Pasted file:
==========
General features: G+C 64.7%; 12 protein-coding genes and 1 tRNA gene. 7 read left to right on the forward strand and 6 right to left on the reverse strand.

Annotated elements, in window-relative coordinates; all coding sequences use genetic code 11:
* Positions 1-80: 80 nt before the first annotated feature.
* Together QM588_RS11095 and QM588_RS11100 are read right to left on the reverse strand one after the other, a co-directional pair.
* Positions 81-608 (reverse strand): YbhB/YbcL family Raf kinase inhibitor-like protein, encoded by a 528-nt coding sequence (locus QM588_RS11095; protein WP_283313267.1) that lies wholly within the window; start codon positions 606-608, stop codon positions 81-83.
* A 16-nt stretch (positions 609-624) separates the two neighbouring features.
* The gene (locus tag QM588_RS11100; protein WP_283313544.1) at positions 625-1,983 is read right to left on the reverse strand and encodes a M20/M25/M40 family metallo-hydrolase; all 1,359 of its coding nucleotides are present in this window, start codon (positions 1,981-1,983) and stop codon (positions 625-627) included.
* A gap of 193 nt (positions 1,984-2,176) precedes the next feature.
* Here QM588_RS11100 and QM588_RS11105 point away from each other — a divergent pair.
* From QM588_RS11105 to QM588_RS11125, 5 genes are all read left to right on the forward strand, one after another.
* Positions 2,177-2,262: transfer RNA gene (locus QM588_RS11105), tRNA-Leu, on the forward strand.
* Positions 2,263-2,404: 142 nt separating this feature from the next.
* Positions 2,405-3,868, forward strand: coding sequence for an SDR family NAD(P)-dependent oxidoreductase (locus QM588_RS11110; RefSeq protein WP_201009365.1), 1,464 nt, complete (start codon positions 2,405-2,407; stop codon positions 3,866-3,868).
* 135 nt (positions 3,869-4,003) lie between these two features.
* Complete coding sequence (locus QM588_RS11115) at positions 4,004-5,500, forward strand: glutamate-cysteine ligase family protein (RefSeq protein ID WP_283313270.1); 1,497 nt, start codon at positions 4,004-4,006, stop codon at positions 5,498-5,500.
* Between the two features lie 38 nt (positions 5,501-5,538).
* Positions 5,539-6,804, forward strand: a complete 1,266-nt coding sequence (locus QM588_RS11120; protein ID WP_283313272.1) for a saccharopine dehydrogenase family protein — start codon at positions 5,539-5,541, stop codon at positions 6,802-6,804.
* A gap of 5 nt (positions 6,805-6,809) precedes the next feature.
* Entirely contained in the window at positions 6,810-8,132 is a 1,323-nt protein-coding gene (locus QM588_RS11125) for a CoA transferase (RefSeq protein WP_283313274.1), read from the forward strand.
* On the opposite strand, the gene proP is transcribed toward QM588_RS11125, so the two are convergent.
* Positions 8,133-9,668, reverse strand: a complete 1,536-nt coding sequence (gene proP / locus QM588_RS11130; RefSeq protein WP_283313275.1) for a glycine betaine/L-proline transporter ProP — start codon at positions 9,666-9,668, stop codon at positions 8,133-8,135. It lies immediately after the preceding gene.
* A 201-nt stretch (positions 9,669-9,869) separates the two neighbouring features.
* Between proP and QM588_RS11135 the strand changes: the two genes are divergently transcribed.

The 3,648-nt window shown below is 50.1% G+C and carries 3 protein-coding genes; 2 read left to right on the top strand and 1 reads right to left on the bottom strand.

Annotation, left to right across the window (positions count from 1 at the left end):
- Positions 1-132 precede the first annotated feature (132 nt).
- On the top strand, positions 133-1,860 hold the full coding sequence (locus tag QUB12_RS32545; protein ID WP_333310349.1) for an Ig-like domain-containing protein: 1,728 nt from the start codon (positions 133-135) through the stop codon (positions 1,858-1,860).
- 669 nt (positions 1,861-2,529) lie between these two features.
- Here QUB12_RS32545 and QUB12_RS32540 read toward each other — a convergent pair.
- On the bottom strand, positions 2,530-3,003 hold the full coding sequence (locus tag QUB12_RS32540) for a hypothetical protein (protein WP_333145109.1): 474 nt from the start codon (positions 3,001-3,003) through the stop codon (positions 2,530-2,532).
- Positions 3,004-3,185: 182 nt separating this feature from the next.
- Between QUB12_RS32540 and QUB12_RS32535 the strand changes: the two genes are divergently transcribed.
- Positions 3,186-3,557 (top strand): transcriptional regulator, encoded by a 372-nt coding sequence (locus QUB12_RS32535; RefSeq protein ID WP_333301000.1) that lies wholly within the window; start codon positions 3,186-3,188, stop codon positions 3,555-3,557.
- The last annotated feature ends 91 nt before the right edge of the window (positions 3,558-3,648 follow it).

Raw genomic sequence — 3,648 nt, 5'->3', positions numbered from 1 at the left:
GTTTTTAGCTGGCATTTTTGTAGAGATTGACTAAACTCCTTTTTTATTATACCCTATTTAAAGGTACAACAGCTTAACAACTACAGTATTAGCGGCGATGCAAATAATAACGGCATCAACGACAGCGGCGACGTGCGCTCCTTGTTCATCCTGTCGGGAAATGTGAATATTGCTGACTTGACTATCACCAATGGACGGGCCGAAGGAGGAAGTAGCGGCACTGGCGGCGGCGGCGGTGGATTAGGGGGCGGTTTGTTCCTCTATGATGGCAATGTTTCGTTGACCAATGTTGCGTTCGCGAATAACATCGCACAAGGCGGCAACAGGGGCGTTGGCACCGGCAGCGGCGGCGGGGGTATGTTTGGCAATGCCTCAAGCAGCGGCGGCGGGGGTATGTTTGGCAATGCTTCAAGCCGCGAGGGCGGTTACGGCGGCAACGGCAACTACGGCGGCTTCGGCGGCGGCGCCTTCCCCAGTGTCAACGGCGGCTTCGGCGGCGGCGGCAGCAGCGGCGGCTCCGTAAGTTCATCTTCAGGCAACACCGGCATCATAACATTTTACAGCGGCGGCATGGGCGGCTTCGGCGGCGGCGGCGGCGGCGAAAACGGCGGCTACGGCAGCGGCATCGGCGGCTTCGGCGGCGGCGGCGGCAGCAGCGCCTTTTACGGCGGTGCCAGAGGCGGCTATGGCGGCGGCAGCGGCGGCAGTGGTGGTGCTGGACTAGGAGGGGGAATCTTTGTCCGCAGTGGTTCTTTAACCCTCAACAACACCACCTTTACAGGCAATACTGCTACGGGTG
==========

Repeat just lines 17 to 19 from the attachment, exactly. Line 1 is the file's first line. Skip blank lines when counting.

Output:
* Positions 5,539-6,804, forward strand: a complete 1,266-nt coding sequence (locus QM588_RS11120; protein ID WP_283313272.1) for a saccharopine dehydrogenase family protein — start codon at positions 5,539-5,541, stop codon at positions 6,802-6,804.
* A gap of 5 nt (positions 6,805-6,809) precedes the next feature.
* Entirely contained in the window at positions 6,810-8,132 is a 1,323-nt protein-coding gene (locus QM588_RS11125) for a CoA transferase (RefSeq protein WP_283313274.1), read from the forward strand.